Professional Practice and Design Students Developing Solutions for Local Issues

As students approach graduation, the Department of Civil and Environmental Engineering offers a unique experience to prepare students to enter the work force. Through the 4910 course, students are given the opportunity to solve real world issues in the local community. For Spring 2019, two sections of 4910 are working on two separate issues in Salt Lake City area.

Dr. Steve Burian, Professor in the Department of Civil and Environmental Engineering, is leading students in a Water and Environmental Engineering project with the City Creek Water Treatments Facility. Dr. Burian's class is working to develop an idea and preliminary engineering design of a water supply solution to maximize the yield of City Creek as a water supply source for Salt Lake City. Students are provided engineering and global objectives for them to meet as they work on solutions for the project.

Dr. Doug Schmucker, Associate Professor in the Department of Civil and Environmental Engineering, is leading students in a Civil Engineering project, working to develop concepts and preliminary engineering design of a replacement bridge at 200 S over the Jordan River in Salt Lake City.  Dr. Schmucker noted some items the students will need to consider as they move forward. “The bridge’s location adjacent to the historic Albert Fisher Mansion and Carriage House adds important architectural, heritage, and destination criteria to the replacement the project.  The recently completed Jordan River Parkway Trail must also be accommodated in the design as are fairly difficult demands from adjacent water infrastructure.”

Previous projects presented by students have been implemented to resolve issue identified in the community. This experience provides students a taste of the real world because they are working with industry professionals and solving relevant issues. Not only does this give students real world work experience, but they are also helping the community.


Keep checking in with us, will provide updates on the progress of the projects through the semester.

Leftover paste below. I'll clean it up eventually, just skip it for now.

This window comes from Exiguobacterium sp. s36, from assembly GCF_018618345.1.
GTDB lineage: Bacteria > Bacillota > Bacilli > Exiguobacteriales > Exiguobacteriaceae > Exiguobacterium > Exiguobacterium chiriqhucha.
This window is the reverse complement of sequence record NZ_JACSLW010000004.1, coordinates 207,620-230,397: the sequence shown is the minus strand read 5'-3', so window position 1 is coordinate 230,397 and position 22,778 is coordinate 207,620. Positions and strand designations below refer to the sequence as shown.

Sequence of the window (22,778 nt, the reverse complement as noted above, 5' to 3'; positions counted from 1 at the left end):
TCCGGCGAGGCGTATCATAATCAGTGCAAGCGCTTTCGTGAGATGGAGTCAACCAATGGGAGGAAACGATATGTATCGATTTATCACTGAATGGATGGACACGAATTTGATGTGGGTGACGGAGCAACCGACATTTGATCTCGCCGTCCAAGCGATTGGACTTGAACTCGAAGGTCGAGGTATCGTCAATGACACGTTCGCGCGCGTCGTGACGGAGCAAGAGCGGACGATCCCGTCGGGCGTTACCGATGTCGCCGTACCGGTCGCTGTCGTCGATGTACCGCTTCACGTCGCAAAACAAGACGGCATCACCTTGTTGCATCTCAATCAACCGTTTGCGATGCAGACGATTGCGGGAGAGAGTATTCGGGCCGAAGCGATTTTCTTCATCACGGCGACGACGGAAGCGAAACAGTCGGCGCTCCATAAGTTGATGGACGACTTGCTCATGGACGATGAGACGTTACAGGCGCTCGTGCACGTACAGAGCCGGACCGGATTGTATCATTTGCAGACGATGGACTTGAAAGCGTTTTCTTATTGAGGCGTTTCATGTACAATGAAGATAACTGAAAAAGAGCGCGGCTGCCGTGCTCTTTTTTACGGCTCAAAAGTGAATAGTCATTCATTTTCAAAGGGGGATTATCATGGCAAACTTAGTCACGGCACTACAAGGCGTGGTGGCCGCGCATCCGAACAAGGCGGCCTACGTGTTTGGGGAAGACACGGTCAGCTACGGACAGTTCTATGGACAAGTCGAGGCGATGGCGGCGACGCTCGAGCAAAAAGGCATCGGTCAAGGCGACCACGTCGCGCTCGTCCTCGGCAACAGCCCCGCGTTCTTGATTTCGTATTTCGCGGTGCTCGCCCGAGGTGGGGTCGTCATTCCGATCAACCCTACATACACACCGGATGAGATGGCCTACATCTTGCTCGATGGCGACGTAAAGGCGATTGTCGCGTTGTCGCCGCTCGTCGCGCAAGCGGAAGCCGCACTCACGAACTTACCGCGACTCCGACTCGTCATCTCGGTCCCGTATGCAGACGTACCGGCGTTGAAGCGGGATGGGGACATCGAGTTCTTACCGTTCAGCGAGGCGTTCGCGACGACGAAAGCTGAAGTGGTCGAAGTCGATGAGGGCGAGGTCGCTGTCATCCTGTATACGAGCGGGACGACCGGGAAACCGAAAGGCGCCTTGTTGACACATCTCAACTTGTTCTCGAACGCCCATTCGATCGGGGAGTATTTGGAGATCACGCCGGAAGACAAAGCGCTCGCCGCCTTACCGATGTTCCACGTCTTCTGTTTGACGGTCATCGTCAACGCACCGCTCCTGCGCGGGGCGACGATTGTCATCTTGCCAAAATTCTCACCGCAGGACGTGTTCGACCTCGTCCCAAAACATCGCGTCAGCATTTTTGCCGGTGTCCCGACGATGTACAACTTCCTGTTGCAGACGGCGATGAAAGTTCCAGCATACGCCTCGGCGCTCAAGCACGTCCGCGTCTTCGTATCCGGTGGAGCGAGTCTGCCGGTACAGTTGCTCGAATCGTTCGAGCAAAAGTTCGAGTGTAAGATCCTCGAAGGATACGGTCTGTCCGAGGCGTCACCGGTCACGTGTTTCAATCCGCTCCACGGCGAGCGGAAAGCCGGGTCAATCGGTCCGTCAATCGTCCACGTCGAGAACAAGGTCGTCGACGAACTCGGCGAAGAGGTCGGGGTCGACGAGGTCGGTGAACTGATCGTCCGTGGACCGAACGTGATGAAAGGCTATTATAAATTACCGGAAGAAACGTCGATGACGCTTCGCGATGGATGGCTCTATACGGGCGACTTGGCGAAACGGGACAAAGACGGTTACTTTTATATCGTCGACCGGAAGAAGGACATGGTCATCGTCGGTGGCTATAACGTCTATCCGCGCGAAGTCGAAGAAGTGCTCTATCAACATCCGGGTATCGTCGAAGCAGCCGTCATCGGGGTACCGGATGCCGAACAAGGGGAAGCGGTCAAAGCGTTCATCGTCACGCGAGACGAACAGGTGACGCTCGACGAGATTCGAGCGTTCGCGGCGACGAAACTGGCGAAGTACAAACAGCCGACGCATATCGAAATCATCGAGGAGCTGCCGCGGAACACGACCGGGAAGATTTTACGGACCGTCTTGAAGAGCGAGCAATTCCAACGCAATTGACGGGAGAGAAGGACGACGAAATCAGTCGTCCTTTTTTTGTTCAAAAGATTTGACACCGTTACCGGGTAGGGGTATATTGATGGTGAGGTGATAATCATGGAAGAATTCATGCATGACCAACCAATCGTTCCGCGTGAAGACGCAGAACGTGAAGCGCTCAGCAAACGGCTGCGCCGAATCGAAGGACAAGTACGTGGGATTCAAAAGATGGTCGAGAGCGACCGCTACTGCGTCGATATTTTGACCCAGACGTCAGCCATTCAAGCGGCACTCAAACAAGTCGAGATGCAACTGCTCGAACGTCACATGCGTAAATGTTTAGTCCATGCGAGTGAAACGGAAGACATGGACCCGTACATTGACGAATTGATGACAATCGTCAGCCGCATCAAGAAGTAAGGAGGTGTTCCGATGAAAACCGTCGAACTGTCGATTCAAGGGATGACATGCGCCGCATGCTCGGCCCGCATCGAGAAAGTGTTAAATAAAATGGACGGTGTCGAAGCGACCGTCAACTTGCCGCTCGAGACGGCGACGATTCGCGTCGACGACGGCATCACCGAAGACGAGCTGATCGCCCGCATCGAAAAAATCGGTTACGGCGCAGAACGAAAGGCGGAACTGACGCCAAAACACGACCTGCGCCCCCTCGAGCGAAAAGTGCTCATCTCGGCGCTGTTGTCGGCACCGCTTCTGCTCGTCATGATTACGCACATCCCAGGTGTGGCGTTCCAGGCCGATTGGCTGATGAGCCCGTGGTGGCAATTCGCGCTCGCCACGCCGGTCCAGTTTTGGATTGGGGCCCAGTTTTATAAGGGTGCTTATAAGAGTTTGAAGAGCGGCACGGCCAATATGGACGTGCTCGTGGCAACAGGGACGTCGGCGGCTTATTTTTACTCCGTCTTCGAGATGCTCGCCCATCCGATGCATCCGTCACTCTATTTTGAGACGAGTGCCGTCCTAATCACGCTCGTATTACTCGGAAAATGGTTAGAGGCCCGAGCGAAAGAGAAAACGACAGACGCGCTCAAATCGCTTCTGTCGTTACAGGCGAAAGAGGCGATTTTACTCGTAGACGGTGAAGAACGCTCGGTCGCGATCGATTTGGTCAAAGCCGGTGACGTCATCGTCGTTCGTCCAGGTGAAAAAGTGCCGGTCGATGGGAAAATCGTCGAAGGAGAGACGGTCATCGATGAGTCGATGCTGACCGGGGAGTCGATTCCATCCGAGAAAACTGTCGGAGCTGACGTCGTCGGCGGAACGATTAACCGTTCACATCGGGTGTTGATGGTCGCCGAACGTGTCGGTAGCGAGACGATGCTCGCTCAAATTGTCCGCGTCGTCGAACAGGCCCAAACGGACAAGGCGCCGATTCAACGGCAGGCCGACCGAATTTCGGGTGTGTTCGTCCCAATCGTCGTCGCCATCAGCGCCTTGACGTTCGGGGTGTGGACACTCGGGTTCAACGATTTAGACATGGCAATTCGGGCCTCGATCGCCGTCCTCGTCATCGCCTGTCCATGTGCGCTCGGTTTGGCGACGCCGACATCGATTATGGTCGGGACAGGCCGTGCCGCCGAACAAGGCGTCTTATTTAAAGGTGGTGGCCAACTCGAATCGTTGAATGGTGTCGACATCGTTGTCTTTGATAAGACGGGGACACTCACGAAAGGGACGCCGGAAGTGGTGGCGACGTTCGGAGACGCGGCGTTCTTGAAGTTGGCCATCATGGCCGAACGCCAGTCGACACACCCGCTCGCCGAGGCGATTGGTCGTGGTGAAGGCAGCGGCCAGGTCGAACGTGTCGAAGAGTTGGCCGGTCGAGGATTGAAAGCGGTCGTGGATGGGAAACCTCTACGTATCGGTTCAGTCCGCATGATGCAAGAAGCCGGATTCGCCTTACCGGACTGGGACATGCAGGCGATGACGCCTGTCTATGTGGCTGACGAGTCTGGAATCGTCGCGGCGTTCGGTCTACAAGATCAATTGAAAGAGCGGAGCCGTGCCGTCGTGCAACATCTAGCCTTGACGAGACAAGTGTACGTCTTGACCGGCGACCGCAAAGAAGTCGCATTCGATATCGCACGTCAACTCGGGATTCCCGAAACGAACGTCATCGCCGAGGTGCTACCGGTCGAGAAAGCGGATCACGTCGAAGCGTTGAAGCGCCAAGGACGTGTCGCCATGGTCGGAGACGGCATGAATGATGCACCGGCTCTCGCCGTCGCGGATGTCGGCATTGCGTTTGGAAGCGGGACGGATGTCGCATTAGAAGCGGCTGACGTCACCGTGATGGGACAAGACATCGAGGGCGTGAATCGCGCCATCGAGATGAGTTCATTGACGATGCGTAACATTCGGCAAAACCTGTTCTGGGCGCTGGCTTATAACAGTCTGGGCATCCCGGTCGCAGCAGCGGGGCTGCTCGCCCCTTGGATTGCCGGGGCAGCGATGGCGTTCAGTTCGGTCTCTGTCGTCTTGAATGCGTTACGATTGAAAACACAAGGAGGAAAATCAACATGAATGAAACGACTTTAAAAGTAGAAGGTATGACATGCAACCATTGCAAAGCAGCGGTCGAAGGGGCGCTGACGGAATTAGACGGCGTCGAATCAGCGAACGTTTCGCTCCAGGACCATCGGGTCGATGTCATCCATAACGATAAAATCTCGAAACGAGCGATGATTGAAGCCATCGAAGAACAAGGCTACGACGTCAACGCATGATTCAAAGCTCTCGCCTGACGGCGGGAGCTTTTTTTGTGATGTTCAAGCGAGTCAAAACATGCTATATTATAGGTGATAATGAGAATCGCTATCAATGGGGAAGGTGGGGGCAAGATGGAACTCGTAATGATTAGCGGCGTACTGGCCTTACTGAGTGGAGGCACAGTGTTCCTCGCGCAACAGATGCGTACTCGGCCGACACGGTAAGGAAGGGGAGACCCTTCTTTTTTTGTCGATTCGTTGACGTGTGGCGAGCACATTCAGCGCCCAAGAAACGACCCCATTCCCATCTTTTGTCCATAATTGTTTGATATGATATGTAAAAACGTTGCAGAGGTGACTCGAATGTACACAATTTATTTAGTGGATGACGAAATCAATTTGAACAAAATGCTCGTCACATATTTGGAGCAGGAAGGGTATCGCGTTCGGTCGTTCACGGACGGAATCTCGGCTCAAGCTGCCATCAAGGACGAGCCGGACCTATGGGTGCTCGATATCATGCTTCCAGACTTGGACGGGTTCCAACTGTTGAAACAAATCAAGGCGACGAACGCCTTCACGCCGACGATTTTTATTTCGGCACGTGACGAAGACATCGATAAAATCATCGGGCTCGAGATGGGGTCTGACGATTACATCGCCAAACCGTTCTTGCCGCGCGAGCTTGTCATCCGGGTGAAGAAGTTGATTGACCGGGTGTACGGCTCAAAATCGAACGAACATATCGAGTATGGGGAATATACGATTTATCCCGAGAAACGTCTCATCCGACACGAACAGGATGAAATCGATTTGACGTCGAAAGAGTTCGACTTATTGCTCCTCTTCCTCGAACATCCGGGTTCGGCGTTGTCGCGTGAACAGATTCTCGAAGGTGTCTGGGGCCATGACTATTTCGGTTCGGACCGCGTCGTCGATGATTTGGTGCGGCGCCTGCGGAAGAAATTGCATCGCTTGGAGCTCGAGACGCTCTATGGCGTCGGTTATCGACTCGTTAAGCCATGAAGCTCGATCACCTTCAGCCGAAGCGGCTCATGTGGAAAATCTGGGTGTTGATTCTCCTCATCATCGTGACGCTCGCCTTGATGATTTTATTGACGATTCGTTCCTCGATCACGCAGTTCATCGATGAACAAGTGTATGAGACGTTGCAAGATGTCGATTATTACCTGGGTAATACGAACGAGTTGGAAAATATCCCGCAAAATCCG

ASCE Civil and Construction Career Expo a Major Success

More than two dozen companies attended the Civil and Construction Engineering Career Expo on January 22, 2020 at the University of Utah. Students from the Department of Civil and Environmental Engineering were invited to meet with potential employers.

With graduation around the corner, Civil Engineering students are eager to start their career in the industry, just as companies are ready to hire recent college graduates. Civil Engineers are in high demand due to the rapidly growing industry. The need for Civil Engineers through 2026 is predicted to grow by 11% throughout the nation. 60% of the University of Utah’s Civil Engineering students graduated with job offers in Spring 2019

Career fairs provide a convenient and purposeful networking opportunity for both students and professionals.

CvEEN Working with Salt Lake City Engineering Office to Engage Future Engineers

In collaboration with the Salt Lake City Engineering Office, the Department of Civil and Environmental Engineering is coordinating outreach efforts to inspire future engineers. The Salt Lake City Engineering Office recently purchased a DVD copy of Dream Big: Engineering our World for every elementary school in the Salt Lake City School District.

“It is a really exciting and expansive activity,” said Jennifer Weidhaas, Associated Professor for the Department of Civil and Environmental Engineering. “Over the current academic year, we will visit 30 elementary schools and interact with more than 60 5th grade classes. Our hands-on demonstration is really fun for the students and ties in the Dream Big movie and the Utah Core Standards in earth science. Students and teachers really enjoy the visits.”

Having pre-watched the Dream Big video, the in class visit by the Salt Lake City engineers, faculty and students of the Department of Civil and Environmental focus on elementary students designing and building towers out of modeling clay and coffee stirring sticks. The students are challenged to build the tallest or largest volume building that can withstand a shake table earthquake test.

“One of the goals of the SLC Engineering Office in purchasing the movie was to expose elementary students to the possibilities in engineering. They are also looking to encourage minorities and females to consider pursuing opportunities in this exciting and rewarding career field,” noted Weidhaas.